Second, objects need to be controllable. If I create a class, that does not necessarily mean that you can create an object of that class. By putting this limitation directly into the object engine, we permit economies to arise, which otherwise would be more or less impossible. It should be possible to create unlimited classes, which anyone can instantiate at will -- there's no reason to build limitations in at the architectural level. But the world becomes much more interesting if the creators of an object class can control the usage of that class if they so wish.
Third, we need to be able to establish trust in our objects. We need to be able to guarantee that they are unique, and have clear mechanisms for establishing true relationships between those objects that we can have some faith in. This is a fairly complex problem, still in the research arena at this point. But I commend the documentation on the E Language for a lot of very good thoughts on it. (I regard E as a fairly hideous language syntactially -- I just find it inaesthetic. But many of its ideas are really quite innovative and clever, and worth adopting.)
The objective here is to enable the users to do whatever the heck they want in this world. I can't pretend to have the foggiest notion of what folks would do with these tools. That's the joy of it: throwing it open and letting people play.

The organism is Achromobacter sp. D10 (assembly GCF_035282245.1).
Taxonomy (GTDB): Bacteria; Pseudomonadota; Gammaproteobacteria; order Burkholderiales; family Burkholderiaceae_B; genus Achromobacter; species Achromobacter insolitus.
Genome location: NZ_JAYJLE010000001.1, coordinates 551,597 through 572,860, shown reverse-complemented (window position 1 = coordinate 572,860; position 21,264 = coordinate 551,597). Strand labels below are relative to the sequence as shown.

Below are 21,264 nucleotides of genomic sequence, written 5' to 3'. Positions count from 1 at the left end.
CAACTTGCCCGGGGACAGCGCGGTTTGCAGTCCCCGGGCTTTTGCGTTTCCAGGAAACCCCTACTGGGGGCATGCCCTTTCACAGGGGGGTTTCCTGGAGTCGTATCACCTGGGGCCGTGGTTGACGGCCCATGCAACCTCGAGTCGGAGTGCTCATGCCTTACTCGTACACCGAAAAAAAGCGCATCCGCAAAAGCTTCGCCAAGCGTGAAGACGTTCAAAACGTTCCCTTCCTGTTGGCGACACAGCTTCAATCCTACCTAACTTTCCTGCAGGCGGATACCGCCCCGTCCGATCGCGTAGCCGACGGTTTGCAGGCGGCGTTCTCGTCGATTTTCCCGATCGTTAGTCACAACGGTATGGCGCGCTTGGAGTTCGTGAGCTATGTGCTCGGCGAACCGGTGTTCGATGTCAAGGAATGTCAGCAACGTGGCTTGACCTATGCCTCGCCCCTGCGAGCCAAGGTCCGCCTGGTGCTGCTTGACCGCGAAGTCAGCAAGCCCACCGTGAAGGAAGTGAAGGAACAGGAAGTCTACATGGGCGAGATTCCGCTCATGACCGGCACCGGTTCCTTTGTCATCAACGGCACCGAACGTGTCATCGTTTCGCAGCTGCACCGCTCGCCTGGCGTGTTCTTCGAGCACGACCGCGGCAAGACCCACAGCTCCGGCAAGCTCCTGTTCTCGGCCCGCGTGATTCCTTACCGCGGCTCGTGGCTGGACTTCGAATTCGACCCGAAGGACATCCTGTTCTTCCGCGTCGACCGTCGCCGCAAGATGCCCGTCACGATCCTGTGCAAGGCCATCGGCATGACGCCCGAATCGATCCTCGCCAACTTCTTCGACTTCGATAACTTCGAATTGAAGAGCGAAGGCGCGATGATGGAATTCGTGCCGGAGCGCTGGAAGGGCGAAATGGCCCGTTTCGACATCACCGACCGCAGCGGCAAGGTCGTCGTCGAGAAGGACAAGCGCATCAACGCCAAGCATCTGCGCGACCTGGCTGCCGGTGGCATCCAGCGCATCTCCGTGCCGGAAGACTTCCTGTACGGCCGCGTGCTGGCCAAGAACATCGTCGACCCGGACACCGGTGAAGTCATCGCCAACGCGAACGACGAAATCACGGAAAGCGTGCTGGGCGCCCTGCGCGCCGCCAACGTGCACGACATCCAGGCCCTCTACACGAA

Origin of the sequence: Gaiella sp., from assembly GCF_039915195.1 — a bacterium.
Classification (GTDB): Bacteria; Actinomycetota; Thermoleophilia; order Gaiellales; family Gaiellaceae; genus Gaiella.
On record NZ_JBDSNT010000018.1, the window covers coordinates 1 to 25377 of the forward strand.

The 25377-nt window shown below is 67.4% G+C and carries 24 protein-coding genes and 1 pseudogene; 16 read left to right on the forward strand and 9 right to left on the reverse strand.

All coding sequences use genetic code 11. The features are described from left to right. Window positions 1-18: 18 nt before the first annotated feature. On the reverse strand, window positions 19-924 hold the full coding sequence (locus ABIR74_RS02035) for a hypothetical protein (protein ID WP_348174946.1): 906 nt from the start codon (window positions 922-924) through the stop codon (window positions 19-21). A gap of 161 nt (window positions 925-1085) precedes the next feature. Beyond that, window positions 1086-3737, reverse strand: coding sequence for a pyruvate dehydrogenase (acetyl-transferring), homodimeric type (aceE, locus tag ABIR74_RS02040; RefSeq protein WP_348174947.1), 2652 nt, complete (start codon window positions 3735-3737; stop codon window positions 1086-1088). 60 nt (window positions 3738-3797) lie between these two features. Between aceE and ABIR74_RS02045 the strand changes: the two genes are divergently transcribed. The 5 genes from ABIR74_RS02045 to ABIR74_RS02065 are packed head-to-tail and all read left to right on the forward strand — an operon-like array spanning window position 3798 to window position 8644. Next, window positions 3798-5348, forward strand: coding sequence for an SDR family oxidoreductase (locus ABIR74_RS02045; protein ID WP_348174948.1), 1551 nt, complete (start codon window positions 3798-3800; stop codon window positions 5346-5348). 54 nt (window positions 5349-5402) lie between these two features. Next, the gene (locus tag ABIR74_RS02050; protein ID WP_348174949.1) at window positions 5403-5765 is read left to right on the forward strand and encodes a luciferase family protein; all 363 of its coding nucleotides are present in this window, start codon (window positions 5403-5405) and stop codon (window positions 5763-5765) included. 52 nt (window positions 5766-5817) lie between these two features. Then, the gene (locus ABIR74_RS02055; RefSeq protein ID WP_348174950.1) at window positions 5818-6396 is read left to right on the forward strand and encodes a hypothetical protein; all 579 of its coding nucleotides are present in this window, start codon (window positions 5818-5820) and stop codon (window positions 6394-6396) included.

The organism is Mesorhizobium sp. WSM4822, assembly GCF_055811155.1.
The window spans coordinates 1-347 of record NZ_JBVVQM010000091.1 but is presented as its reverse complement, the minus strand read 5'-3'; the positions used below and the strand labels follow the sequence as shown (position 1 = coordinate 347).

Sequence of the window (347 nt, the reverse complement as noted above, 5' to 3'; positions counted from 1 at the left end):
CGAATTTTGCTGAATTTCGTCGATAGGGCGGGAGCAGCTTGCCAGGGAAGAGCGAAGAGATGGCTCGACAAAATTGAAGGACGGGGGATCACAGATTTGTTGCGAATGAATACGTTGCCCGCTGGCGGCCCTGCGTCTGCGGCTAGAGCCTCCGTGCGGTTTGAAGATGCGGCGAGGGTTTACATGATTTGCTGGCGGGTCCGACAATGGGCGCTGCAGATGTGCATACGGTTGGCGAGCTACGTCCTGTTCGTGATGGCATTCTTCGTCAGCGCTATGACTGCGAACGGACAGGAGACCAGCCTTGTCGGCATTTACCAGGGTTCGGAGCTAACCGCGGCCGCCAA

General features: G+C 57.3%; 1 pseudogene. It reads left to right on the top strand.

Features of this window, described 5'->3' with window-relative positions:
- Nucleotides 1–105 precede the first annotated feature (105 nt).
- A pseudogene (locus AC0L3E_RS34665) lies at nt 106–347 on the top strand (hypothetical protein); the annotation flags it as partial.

Ease of Use and UbiquityFinally, it's important that this thing be easy to use, and ubiquitous. This has a few ramifications.
First, it needs to be built on entirely open standards. I'm entirely comfortable with having a reference implementation (preferably an open-source one), but folks should be able to reimplement it from scratch. That means open standards for the geometry, the communication protocols, the languages, and so on.
Second, those standards can't suck. This isn't a flip comment: VRML *does* suck, as it turns out. We were babes in the woods while we were designing it, and managed to come up with a format that, while powerful, was also unbelieveably bulky, and pretty much behind the times in the 3D graphics world. The geometry formats, in particular, need to be highly optimized, since we're talking a world that is high-bandwidth at best.